ENGLISH LANGUAGE AND LITERATURE B - PowerPoint PPT Presentation

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ENGLISH LANGUAGE AND LITERATURE B
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ENGLISH LANGUAGE AND LITERATURE B

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  1. ENGLISH LANGUAGE AND LITERATURE B NEW SPECIFICATION

  2. ELLB1: Introduction to Language and Literature Study • Thematically based Anthology constitutes the set text • Only one section in the Anthology • Balance between ‘literary’ and ‘non-literary’ texts • Candidates required to answer two questions • Question one based on two unseen texts • Question two based on the Anthology

  3. ELLB1: Question 1 • Question based on two unseen texts • Texts linked to theme of Anthology • Texts may be of any genre • Candidates must compare the texts • Focus on how purpose and context influence language use • Focus on how the texts are structured and organised

  4. ELLB1: Question 2 • Question based on texts in the Anthology • Anthology must not be annotated • Candidates must answer on two texts • Question provides candidates with a clear steer and helpful bullets • Question requires candidates to compare attitudes and ideas • Question requires candidates to comment on significant features of language use, structure, form and context.

  5. ELLB2: Genres in Life and Literature • Internally assessed coursework assignments based on one pair of set texts • Assignment based on an AQA chosen theme for each pair of texts • Theme for the year to be communicated to centres in summer term prior to teaching • Two assignments: testing both critical and creative skills • Texts must not be annotated

  6. ELLB2: The Assignment (Part A) • Candidates choose two extracts (500-800 words per extract) • Extracts to be on a theme chosen by AQA (revealed in summer term prior to teaching) • Example of theme: the pleasures of travel (Stevenson and Bryson) • Candidates explore theme as revealed in the two chosen extracts (1200-1500 words) • Pay significant attention to similarities and differences • Sustained comparison not required

  7. ELLB2: The Assignment (Part A) Candidates need to demonstrate • Evidence of planning • Informed discussion of set theme • Ability to compare and contrast • Use of supporting evidence based on research of social, historical/literary context • Discussion of significant features of presentation • Interpretation and analysis of literary and linguistic features • Informed discussion of changes in language and style over time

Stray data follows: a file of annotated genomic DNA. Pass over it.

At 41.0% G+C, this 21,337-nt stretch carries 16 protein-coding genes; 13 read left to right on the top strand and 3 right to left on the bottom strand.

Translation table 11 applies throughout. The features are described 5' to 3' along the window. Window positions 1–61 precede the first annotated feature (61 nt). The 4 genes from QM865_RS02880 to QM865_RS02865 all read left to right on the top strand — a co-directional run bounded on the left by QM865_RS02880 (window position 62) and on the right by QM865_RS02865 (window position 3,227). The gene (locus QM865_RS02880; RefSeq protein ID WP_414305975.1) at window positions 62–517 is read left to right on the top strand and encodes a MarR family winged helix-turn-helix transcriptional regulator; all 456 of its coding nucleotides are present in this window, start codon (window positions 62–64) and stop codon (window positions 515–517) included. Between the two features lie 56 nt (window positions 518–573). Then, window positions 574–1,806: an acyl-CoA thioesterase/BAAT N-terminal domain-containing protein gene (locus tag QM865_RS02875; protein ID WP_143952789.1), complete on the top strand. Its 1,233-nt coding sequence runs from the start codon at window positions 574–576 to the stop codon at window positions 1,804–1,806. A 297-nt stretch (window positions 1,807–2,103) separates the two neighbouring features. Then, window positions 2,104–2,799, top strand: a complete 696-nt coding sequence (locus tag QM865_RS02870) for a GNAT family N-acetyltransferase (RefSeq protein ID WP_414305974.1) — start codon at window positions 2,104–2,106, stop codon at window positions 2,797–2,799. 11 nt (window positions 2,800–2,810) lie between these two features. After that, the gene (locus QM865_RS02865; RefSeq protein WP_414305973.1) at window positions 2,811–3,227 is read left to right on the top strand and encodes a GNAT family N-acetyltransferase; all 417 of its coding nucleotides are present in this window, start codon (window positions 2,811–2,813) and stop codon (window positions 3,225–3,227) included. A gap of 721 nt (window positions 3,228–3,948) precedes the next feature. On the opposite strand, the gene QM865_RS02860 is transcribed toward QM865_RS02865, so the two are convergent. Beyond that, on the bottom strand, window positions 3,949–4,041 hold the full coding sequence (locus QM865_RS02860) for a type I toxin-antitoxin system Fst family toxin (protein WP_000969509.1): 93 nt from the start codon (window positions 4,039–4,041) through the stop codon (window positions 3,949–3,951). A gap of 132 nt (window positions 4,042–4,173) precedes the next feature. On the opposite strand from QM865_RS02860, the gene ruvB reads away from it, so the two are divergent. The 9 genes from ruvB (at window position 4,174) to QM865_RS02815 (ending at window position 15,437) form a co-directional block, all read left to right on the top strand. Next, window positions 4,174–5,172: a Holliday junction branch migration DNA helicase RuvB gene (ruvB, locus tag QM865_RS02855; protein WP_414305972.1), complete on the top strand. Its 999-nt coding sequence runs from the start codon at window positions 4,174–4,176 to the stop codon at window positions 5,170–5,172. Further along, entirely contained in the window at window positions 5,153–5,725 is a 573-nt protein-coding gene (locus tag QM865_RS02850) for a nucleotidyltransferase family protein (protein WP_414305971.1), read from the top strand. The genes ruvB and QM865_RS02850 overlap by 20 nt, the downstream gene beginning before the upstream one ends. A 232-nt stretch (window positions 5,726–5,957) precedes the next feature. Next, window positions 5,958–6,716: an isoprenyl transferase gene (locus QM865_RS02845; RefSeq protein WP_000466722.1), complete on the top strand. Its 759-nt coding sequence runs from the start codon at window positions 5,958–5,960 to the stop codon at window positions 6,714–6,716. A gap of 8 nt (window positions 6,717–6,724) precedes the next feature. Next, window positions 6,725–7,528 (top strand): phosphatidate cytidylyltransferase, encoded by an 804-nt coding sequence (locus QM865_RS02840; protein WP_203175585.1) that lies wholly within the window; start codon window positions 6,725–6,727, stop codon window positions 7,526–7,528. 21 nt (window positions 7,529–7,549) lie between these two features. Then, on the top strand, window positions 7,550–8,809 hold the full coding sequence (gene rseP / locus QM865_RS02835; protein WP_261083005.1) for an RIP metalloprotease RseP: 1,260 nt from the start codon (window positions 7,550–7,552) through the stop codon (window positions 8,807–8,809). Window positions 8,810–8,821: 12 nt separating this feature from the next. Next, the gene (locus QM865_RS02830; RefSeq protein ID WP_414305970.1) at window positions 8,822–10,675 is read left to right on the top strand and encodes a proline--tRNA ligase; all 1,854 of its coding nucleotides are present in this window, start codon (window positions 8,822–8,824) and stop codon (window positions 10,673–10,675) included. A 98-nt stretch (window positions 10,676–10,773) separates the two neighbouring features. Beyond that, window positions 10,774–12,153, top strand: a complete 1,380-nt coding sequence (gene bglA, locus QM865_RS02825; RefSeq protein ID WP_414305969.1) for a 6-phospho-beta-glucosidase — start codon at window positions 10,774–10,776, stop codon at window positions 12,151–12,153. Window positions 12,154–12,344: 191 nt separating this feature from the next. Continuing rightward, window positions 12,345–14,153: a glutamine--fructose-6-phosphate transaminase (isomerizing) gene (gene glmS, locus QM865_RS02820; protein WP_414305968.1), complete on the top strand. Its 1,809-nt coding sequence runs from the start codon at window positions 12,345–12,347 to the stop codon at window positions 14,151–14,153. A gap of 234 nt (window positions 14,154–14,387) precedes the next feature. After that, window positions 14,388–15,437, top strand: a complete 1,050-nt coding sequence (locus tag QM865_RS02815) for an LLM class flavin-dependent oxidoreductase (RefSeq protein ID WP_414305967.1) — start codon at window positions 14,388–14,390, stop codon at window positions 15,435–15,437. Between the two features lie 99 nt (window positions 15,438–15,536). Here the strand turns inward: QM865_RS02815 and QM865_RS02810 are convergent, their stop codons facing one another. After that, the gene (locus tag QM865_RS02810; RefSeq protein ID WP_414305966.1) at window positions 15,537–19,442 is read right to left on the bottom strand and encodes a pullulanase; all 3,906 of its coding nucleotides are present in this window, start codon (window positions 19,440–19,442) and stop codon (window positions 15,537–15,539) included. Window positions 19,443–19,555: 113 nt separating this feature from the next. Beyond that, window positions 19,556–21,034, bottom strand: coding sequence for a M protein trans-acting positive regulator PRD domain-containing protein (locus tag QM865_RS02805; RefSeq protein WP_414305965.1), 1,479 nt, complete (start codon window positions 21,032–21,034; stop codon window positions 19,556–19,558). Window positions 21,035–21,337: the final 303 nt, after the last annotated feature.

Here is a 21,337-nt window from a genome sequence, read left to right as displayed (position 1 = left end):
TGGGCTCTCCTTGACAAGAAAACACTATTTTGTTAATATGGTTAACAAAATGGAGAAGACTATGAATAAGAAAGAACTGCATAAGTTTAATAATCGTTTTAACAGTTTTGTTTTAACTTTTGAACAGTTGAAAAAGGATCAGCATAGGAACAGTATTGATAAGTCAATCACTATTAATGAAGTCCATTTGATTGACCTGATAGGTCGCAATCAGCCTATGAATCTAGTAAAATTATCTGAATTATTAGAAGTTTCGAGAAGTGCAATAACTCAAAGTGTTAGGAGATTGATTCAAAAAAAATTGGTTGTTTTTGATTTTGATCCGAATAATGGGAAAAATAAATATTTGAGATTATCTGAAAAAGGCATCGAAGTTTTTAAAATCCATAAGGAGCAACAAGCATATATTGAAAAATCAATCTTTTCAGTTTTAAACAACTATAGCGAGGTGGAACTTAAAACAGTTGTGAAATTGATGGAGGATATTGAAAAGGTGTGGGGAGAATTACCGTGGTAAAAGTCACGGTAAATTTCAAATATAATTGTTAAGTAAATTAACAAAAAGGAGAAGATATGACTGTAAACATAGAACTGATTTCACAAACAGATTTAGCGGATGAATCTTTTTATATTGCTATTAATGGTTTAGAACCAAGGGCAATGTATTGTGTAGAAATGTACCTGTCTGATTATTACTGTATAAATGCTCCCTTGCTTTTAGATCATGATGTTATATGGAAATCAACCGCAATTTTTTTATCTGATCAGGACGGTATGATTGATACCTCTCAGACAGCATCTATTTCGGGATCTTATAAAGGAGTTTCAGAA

8. ELLB2: The Assignment (Part B) • Candidates write creatively on one or both of their chosen texts (550-800 words) • Response should in some way complement the chosen theme • Examples based on theme of conflict in Brontë and Rhys • Jane – a letter to the former Miss Temple • Rochester – papers to be read after his death, explaining his actions to his children • Richard Mason – speaks at a memorial service for his sister

  9. ELLB2: The Assignment (Part B) Candidates need to demonstrate • Evidence of planning • Evidence of their understanding of the books as a whole • Understanding of the context in which they were written • Issues raised by the set theme • The possibility of challenging views and attitudes expressed in the text

  10. ELLB2: The Assignment (Part B) • May involve one or both set texts • May be written in any recognised genre or sub-genre whether spoken or written • Should adopt any credible viewpoint in expanding on the set theme • May address either a reading or a listening audience • Drafts are not required

  11. Utopia (T More)   Jane Eyre (C Bronte) Selected Tales (EA Poe)    Frankenstein (M Shelley) Travels with a Donkey  (R L Stevenson) Alice’s Adventures in Wonderland (Lewis Carroll) 1984 (G Orwell) Wide Sargasso Sea (J Rhys) The Big Sleep (R Chandler) In Cold Blood (T Capote) The Lost Continent (B Bryson) Harry Potter and the Philosopher's Stone (JK Rowling) UNIT 2: THE PAIRED TEXTS

  12. ELLB3: Talk in Life and Literature • Candidates study one set play from a choice of four • Candidates study transcripts of speech together with linked literary extracts • 2 hour paper • 2 compulsory questions

  13. ELLB3: Question 1 • Question 1 has the same focus as present question 1 on NTB5 • Only one passage allows for greater depth of response • Focus on dramatic effects • Produced through use of literary, linguistic and rhetorical devices and conventions • Spoken language features • ‘steer’ will be different for each question (conflicting relationships; comic purposes)

  14. UNIT 3: THE SET PLAYS • Hamlet William Shakespeare • The Rivals R B Sheridan • A Streetcar Named Desire Tennessee Williams • Translations Brian Friel

  15. ELLB3: Question 2 • Same focus as in the present question two in NTB5 • Focus is on the comparison between the crafted and unscripted speech • No choice of question – less reading in the exam • Crafted speech can be from any of the three main literary genres • Candidates required to compare effect of context and purpose on language • Candidates required to compare attitudes and values as revealed in the extracts

  16. ELLB4: Text Transformation • Transformations to be based on two texts to comply with Subject Criteria • Base texts to be chosen from a prescribed list of authors • Prescribed author list may be added to by AQA subsequently • List contains prose fiction, poetry and drama • Two genres of source text must be chosen to comply with Subject Criteria

  17. ELLB4: Text Transformation • Coursework folder • Transformation(s) must have demonstrable link(s) between source text and new text • Transformation is not ‘springboarding’ • Transformation(s) (1500-2000 words) and commentary(s) (1000-2000 words) • Candidates may submit two transformations • Candidates may submit one transformation combining two texts